Since the right-back arrived from Everton in February, he has featured in all 10 of the club’s games – a sequence in which a previously porous defence has coughed up only four goals. The 24-year-old is an understated and, oftentimes, unspectacular presence. The product of the Englishman building his game around goal prevention rather than overly-fixating on providing an attacking dimension on the overlap.
The uncertainty over Celtic’s management position leaves the possibility that the Glasgow club will seek to broker a permanent deal for Kenny up in the air. The player himself gives the impression he would certainly consider the option. He recognises that regular game-time at a permanent posting is a must at this stage in his career, just as he will know, deep-down, such won’t be forthcoming at Goodison Park. His desperation for senior football is the very reason why he jumped at coming north in the last transfer window. And why Celtic is his fourth loan club following stints at Schalke, Oxford and Wigan.
“I’ve enjoyed every minute of my time here. To come to a club of the stature of Celtic has been very good for me,” he said. “Personally I haven’t heard anything about my future. There are a lot of games to go and things to sort out. I just want to take it week by week. I’ve got to stay focused on what I’ve got to do, which is performing to the maximum of my ability every week. I think I’ve done okay on my loan spells. I’ve been to some great places and enjoyed it and had some good seasons. But as a player you want to have a home for the long term, wherever that may be. I want to get the head down and really push on. The discussions will go on but I need to go out and perform.”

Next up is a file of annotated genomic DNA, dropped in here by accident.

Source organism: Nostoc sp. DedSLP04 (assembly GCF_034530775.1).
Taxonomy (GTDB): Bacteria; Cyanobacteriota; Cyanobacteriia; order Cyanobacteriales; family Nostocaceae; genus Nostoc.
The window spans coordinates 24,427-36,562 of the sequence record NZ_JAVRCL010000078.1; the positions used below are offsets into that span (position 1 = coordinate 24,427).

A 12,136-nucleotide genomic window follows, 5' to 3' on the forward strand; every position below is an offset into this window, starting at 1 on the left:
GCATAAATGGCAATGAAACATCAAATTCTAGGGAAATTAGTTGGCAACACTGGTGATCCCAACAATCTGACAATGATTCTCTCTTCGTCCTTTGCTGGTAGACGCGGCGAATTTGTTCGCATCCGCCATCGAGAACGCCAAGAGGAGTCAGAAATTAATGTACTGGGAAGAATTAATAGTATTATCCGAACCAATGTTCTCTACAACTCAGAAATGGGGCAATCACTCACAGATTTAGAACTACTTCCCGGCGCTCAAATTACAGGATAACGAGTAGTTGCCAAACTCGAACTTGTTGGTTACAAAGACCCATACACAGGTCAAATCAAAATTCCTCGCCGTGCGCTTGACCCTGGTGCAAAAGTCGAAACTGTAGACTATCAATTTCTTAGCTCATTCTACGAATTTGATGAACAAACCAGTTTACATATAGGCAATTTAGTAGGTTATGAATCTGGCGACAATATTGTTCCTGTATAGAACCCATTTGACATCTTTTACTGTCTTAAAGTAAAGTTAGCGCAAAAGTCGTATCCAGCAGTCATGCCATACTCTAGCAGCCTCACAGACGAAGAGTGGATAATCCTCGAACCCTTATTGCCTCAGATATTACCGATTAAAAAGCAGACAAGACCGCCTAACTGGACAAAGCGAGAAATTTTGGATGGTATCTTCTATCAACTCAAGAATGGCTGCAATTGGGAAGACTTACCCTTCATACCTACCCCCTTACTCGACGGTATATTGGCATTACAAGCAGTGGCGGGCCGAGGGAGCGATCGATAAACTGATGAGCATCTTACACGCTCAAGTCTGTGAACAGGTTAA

Kenny might be tempted to return for further service at the club because he appreciates he has been denied the true feel of life as a Celtic player – the product of the Covid-19 pandemic forcing all games this season to be played behind closed doors. It has diminished games as spectacles. Yet even the hostilities with Rangers, which he sampled in the league a three weeks ago and will do so again in next week’s Ibrox Scottish Cup tie, still possessed an edge for him.
“It would be a massive experience to play at a full Celtic Park. I’ve heard the stories and it’s a shame I’ve not had the chance to experience it,” he said. “The Old Firm game was a great experience. Of course you know how big the fixture is, but until you play in it, you don’t really know. You can see what it means to people. The cup game at Ibrox is one to look forward to but we need to look to the next game against Livingston. You don’t want to look too far ahead but we all know what the cup tie means and the magnitude of the game. But we will deal with that when it comes.”